Parallel processing for Java applications

Java analysis now uses parallel analysis techniques, resulting in significantly faster generation of IRX files. This revised approach to analysis also caches converted class files into the analysis format on the client system, analyzing the stored copy instead of rebuilding it each time analysis is performed.

Parallel processing slices code into smaller, more easily scannable pieces for analysis. These smaller pieces of code can then be scanned at the same time. Not only does this take up less memory and CPU space, results are available faster.

Note: Parallel processing is the default behavior. Use the properties described in this topic to further customize scanning, or turn off parallel processing.

General parallel processing properties

To set the property in the client running appscan prepare, prepend the property with -D.
Note: Command line options used for parallel processing apply to the CLI and the Maven and Gradle plugins.
Property Values Description
USE_SLICER

true|false

Default: true
When set to true enables the use of the parallel processing.
IRX_MINOR_CACHE_HOME $user.home/.appscan/irx_cache Specifies the location of the file cache. Windows mapped and UNC drives or Linux mounts can be used here.
DISABLE_CACHE true

Default: not set

Prevents using the cache. This will force a re-run of IR generation process on each class file even if there is a cache entry.

Examples

Run with parallel processing enabled and the file system cache stored within $user.home/.appscan/irx_cache:
  • CLI
    $ appscan.sh prepare 
  • Gradle
    gradle appscan-prepare
  • Maven
    mvn com.hcl.security:appscan-maven-plugin:prepare
Run with parallel processing enabled and avoid using the cache:
  • CLI
    $ appscan.sh prepare -DDISABLE_CACHE=true
  • Gradle
    gradle appscan-prepare -DDISABLE_CACHE=true
  • Maven
    mvn com.hcl.security:appscan-maven-plugin:prepare -DDISABLE_CACHE=true
Set the file cache to use the mapped drive s: in the irx_cache directory:
  • CLI
    > appscan.bat prepare -DIRX_MINOR_CACHE_HOME=s:\\irx_cache
  • Gradle
    gradle appscan-prepare -DIRX_MINOR_CACHE_HOME=s:\\irx_cache
  • Maven
    mvn com.hcl.security:appscan-maven-plugin:prepare -DIRX_MINOR_CACHE_HOME=s:\\irx_cache
Run with parallel processing disabled:
  • CLI
    $ appscan.sh prepare -DUSE_SLICER=fals
  • Gradle
    gradle appscan-prepare -DUSE_SLICER=fals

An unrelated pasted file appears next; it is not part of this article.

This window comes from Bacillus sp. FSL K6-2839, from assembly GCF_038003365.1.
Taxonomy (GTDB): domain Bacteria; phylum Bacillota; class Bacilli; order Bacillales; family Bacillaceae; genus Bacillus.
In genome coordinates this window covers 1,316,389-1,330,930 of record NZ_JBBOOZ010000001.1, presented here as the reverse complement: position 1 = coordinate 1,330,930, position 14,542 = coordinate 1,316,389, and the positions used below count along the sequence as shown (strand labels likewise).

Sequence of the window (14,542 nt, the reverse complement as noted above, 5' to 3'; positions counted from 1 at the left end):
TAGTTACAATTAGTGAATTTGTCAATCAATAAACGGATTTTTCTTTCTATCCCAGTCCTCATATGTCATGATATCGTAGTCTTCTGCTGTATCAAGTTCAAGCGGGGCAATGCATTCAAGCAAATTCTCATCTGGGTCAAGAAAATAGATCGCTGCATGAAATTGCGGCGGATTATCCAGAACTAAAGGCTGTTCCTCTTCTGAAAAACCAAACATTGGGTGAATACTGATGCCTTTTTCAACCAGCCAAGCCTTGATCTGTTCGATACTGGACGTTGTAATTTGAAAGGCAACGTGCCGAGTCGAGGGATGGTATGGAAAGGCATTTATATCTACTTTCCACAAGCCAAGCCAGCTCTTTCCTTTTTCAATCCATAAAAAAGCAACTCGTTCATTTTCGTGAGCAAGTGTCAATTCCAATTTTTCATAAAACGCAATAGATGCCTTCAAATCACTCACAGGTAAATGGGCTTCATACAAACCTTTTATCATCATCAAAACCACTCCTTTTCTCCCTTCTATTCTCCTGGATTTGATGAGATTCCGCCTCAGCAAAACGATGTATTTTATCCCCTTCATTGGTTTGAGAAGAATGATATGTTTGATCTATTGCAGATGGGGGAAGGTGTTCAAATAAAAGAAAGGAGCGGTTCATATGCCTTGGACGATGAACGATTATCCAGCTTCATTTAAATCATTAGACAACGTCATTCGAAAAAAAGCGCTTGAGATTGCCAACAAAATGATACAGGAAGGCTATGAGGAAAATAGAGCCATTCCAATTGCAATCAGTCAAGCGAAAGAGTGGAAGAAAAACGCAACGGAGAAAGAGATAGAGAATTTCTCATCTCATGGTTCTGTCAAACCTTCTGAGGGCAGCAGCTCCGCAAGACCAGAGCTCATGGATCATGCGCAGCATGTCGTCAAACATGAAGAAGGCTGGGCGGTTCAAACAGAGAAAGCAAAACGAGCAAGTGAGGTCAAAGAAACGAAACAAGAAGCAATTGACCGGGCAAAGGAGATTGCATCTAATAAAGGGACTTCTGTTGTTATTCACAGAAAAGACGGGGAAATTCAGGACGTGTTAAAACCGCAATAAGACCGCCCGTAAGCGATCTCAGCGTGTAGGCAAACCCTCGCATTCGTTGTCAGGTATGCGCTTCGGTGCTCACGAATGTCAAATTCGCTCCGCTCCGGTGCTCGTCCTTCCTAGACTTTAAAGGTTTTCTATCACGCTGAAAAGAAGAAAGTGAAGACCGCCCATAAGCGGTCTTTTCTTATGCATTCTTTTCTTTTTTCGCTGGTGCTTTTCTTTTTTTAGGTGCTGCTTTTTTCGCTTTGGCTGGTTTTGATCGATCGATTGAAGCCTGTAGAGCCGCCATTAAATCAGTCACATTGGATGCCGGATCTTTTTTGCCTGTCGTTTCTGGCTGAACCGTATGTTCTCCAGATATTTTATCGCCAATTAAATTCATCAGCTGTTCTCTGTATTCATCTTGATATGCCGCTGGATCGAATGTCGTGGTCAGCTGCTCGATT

• Maven
    mvn com.hcl.security:appscan-maven-plugin:prepare -DUSE_SLICER=fals

Logs

The following logs are generated as part of parallel processing:
  • scan.manifest : This file is generated as part of the IRX file generation and lists all the items that were discovered. It provides a list of languages and the artifacts that were scanned for each of the languages. Third party artifacts are excluded by default.
  • scan.mainfest.json: Contains the same information as the scan.manifest file in JSON format for easier parsing.
  • StaticAnalyzer-Errors.slice.log Provides errors that might have occurred in a slice if the IRX file is not generated successfully. It lists the slice number and the corresponding error message for that slice. If this file is empty, then there are no error messages related to IRX file generation in the slices.

  • stage.stats.json: Outline the packages being analyzed for Java, the zip format files staged (ear|jar|war|rar) and the memory footprint each of those larger zip format files took to extract.
  • slice.prepare.stats.json: Contains each class file and its associated bucket along with whether or not it was retrieved from the cache. If not retrieved from te cache, the time it took to generate the slice IPVA file.

Buckets

Each bucket has a folder with number as folder name under the slices directory. Under the logs directory of each slice in the slices/<language>/<bucket_number>/logs directory, there is a scan.manifest file that lists the artifacts and languages that are present in that bucket.

Alternatively the slice.prepare.stats.json file contains bucket association information for each class file being analyzed.

Results

The new program slice mechanism changes some finding signatures to be slightly different than they were before. This may result in a finding being produced that is similar to one already triaged. This happens only the first time program slice analysis is run against an application which already has findings from the previous scanning mechanism. It also may require some findings to be seen as new and require triage as before.